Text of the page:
This was an interesting surprise. I’ve mentioned before that Saturday morning shows typically didn’t have a planned “final episode” as we’d know them today, but Jason of Star Command comes closer than just about any of its peers. We get a positive bonanza of special effects with a bunch of brand new good guy spaceships – all “unmanned drones,” of course – and Dragos is banished to another dimension where he can either never be seen again if the show wasn’t renewed or brought back if it was, and Professor Parsafoot gets a new sweetheart, played by Udana Power.
Our son absolutely loved it. He had aliens to jeer, and explosions in space to wow, and he got to sneer “ha-ha!” as Dragos fades from the universe, swearing vengeance. What’s not to like?
As it was, the show was not renewed, since CBS figured that they could edit the first season’s 16 chapters into eight half-hours and they had a twenty episode package to rerun in the 1980-81 TV season. And so that brought an end to Filmation’s time producing live-action television. They focused exclusively on animation for the next decade, including the popular Blackstar and He-Man / She-Ra cartoons, and a little-remembered Shazam! cartoon that was a whole lot more faithful to the original funnybooks than their live-action show had been.
(Well, I say “exclusively,” but Shazam! was paired with an Archie-like superhero comedy called Hero High in an hour package with the tortuous name of The Kid Super Power Hour with Shazam!, and that had these deeply dopey live-action musical segments… oh, just see for yourself.)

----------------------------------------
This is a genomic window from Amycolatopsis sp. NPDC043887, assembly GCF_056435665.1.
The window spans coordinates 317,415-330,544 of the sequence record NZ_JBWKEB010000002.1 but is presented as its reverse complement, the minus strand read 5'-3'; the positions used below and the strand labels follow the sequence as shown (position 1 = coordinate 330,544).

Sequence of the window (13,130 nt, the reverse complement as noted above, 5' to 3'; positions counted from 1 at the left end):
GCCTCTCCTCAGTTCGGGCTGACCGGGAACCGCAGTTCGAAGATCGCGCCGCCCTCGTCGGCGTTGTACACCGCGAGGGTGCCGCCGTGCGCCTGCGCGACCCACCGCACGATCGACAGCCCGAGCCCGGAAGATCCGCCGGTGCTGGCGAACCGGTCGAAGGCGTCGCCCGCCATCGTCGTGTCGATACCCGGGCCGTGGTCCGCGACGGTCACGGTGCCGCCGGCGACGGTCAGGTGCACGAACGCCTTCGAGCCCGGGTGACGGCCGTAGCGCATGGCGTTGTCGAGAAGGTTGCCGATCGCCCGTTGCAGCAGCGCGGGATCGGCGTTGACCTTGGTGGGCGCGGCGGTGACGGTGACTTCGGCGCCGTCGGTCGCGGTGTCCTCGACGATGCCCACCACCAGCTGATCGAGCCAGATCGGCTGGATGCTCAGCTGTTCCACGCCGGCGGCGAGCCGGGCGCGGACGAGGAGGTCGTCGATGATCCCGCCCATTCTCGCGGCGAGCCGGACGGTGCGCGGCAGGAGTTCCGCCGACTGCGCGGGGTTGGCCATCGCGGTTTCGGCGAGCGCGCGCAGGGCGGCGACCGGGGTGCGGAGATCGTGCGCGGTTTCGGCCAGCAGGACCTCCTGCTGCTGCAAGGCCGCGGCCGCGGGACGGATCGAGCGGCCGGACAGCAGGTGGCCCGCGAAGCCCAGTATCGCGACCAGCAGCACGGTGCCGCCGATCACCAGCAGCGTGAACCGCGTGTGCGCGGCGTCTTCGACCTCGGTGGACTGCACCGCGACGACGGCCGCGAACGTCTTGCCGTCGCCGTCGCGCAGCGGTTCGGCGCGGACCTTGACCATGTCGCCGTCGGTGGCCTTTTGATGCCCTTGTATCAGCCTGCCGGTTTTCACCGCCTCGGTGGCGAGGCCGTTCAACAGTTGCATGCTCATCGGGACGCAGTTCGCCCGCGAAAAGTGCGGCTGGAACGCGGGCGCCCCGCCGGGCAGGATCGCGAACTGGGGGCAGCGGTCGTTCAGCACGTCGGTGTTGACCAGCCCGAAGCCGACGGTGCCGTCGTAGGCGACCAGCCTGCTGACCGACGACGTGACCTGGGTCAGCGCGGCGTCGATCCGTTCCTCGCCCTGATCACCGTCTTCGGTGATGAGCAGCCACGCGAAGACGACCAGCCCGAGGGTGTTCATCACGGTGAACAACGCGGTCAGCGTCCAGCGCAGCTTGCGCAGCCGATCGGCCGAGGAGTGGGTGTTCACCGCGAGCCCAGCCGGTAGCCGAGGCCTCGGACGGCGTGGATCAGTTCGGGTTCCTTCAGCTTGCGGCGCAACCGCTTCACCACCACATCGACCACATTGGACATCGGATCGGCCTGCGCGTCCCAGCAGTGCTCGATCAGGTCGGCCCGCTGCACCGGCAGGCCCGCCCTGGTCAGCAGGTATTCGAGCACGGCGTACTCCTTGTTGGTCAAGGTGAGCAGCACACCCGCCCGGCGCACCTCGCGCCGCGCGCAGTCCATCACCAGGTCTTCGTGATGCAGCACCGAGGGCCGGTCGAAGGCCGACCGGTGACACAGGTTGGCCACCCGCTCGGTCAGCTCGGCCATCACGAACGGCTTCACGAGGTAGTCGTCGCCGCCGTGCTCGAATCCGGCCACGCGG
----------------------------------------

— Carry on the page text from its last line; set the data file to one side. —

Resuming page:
Anyway, Jason was Craig Littler’s last starring role, but he was a regular face in guest star parts for the next twenty years when he wasn’t the face of Gorton’s Seafood in commercials. Charlie Dell is also still in the business, and shows up in small parts in all sorts of big movies, including Liar Liar and Fight Club. John Russell and Tamara Dobson have sadly passed away. Dobson left the business in the eighties but was still being interviewed about Cleopatra Jones for decades; Russell, a veteran of TV and movie westerns, was still finding cowboys and tough guys to play until the end of his life.
And Sid Haig… well, the man’s a legend. IMDB says he’s got six more movies awaiting release, and he’s a regular on the sci-fi and horror autograph/con circuit. His career slowed in the early 1990s, but then Quentin Tarantino and Rob Zombie, aficionados of the grindhouse horror and exploitation films where he appeared so regularly in the seventies, revived his career with grisly, modern takes on those sorts of films. House of 1000 Corpses and The Devil’s Rejects brought him a huge new fanbase and, as low-budget horror films took off again eleven or twelve years ago, he started getting more job offers than he had for many years.
I may really dislike these sorts of movies, but I sure do like Sid Haig. Maybe somewhere down the road a ways, our favorite five year-old critic will be a teenager, and he and his no-good teenager friends will watch something like Kill Bill. “Hey,” he’ll shout, “that’s Dragos!”